Last week Russian billionaire Roman Abramovich was in Israel, apparently to attend a preseason tournament featuring four Russian soccer teams.
What became obvious very soon after his arrival in the country was that the Chelsea chairman was not simply here to watch a few friendly matches.
In between visits to the Western Wall, Abramovich was widely featured in the Israeli media meeting with Israeli-Russian businessman Lev Leviev and Avraham Grant, the coach of Israel's national soccer team who will take over as coach of Hapoel Tel Aviv after the end of this season.
Leviev, who bought Hapoel Tel Aviv last month, is the latest sugar daddy to pump his money into a soccer team in the hope of transforming it into a worldleading brand.
Abramovich, who was consistently seen with Chelsea's sporting director Frank Arnesen during his Israel trip, is believed to be forging a link between the two clubs.
Hapoel Tel Aviv is currently sitting in second place in the Israeli Premier League standings, two points in front of Betar Jerusalem, another club enjoying the backing of a rich Russian Jew.
This time last year it would have been laughable to compare Betar to soon-tobe-crowned English Premiership winner Chelsea, apart from the fact that both teams play in capital cities.
The London club has been built on both the seemingly unlimited funds of Abramovich and the acquisition of coach Jose Mourinho to create a formidable side. The Jerusalem team was nothing but consistently inconsistent.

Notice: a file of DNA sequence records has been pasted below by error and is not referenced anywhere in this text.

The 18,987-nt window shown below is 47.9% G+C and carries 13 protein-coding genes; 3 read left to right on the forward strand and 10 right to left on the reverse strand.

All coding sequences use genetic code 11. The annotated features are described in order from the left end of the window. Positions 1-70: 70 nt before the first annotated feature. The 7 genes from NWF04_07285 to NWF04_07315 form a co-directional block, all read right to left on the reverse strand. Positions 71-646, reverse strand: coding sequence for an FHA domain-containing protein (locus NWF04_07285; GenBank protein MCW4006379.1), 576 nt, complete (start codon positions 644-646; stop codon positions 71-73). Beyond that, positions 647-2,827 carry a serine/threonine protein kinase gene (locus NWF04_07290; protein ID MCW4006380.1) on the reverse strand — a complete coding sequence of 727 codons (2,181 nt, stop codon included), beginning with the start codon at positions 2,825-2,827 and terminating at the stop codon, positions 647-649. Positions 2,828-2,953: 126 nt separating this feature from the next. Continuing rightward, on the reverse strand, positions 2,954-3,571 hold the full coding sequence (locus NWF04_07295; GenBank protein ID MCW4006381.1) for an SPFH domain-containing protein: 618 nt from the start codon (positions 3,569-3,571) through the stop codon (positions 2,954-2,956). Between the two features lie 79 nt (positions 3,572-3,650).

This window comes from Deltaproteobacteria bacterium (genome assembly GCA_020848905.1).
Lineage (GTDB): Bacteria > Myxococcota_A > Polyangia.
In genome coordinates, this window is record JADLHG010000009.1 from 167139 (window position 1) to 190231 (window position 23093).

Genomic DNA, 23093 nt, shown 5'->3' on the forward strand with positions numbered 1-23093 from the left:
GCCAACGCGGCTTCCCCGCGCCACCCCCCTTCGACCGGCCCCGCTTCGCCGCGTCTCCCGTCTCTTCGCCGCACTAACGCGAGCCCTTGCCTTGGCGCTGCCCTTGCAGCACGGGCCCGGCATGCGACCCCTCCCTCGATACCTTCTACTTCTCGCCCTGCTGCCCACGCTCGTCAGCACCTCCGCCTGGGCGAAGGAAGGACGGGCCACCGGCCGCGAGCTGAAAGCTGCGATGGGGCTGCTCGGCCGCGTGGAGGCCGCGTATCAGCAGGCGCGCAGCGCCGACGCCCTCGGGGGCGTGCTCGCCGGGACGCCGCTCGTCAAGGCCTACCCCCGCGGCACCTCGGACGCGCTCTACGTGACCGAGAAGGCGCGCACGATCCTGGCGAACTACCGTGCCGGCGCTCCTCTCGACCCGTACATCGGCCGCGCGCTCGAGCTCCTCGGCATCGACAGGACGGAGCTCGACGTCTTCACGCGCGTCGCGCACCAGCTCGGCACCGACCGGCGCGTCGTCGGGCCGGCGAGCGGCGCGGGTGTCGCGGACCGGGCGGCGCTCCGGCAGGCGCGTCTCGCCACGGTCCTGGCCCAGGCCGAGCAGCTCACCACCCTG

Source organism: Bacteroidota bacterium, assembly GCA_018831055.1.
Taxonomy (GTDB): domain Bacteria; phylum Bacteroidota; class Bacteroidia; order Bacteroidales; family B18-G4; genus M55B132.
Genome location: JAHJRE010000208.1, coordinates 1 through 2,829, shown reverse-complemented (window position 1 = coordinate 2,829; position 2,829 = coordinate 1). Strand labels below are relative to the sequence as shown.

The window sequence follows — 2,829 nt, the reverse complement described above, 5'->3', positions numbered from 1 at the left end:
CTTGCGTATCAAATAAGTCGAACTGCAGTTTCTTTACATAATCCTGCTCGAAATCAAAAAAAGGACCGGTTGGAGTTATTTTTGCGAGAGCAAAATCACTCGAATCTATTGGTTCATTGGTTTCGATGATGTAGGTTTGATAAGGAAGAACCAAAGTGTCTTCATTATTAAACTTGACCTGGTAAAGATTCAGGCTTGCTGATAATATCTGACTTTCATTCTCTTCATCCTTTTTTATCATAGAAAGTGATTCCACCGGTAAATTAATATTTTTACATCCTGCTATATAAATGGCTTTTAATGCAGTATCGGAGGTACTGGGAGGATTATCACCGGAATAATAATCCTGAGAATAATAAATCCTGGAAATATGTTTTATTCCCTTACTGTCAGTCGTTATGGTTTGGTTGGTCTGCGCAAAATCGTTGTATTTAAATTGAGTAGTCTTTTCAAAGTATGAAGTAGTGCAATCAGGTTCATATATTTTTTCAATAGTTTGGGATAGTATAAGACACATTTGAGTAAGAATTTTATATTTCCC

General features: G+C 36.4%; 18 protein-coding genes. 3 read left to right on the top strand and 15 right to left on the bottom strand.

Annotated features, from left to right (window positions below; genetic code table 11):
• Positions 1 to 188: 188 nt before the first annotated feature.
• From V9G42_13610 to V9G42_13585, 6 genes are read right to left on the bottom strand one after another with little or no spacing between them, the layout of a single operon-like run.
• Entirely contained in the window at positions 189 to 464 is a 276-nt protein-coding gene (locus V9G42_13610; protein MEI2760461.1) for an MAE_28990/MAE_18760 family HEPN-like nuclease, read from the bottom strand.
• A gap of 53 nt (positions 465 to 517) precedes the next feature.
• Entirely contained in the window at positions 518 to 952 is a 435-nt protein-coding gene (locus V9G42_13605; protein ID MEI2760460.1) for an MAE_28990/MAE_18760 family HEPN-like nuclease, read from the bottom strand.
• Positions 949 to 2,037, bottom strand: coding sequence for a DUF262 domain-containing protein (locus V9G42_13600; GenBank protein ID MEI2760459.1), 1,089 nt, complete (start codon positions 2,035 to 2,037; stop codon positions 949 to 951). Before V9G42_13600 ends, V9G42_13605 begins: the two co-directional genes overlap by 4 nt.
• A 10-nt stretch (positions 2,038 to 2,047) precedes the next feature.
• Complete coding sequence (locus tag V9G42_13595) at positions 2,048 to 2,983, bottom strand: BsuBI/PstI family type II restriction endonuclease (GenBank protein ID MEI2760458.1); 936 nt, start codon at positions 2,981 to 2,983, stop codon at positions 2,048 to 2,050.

Not only was the Israeli club deep in debt, but firstteam affairs were run by the tactically inept Eli Ohana, who looked like he had no chance of bringing joy to the club's success-starved, incredibly loyal supporters.
Fast forward a year and the situation could not be more different. Billionaire Arkadi Gaydamak has promised to make Betar into a runaway success and a symbol of the Jewish people. And maybe he can.
Until this weekend things did not appear to be going completely according to plan.
Gaydamak has appeared to be more interested in attracting big names than forming soccer harmony.
Even though Dutch coach Ton Caanen had created a new atmosphere and optimism in the club when he joined in October, the Russian decided that Luis Fernandez, a former Paris Saint Germain and Athletico Bilbao manager, would be more suitable in terms of raising the profile of Betar; and Caanen was out.
Fernandez seemed more interested in bringing in players he had worked with rather than players that will be able to work together. Frenchmen Jerome Leroy (who is currently injured) and Fabrice Fernandes were soon followed by Spaniard David Aganzo, and Israeli Gal Alberman. All good players, but last week's dismal performance at home against Ashdod SC seemed to show that maybe money won't buy success.
However, on Saturday night the tables were turned. Suddenly, Fernandez's team performed. The 3-0 away win over a tough Hapoel Petah Tikva team has instilled hope that perhaps Fernandez will soon be able to bring a championship to Teddy Stadium for the first time since 1999.
Fernandes provided a great cross for Aviram Bruchian to head in the first goal. Aganzo looked tricky throughout and scored a lovely freekick for the second. Substitutes Barak Itzhaki and Maor Melikson combined for the third. What was most impressive was how solid the team looked at the back, with Betar's elder statesman David Amsalem shoring up the center of the defense in the absence of Igor Mitreski and Tomer Ben-Yosef.
There have been many attempts to buy success in soccer, from Blackburn Rovers to Real Madrid, and so far the jury is still out on the Gaydamak-Betar experiment. But, whatever happens with Hapoel Tel Aviv next season, the rivalry with Betar won't just be for second place - both will be challenging Maccabi Haifa for the top spot.
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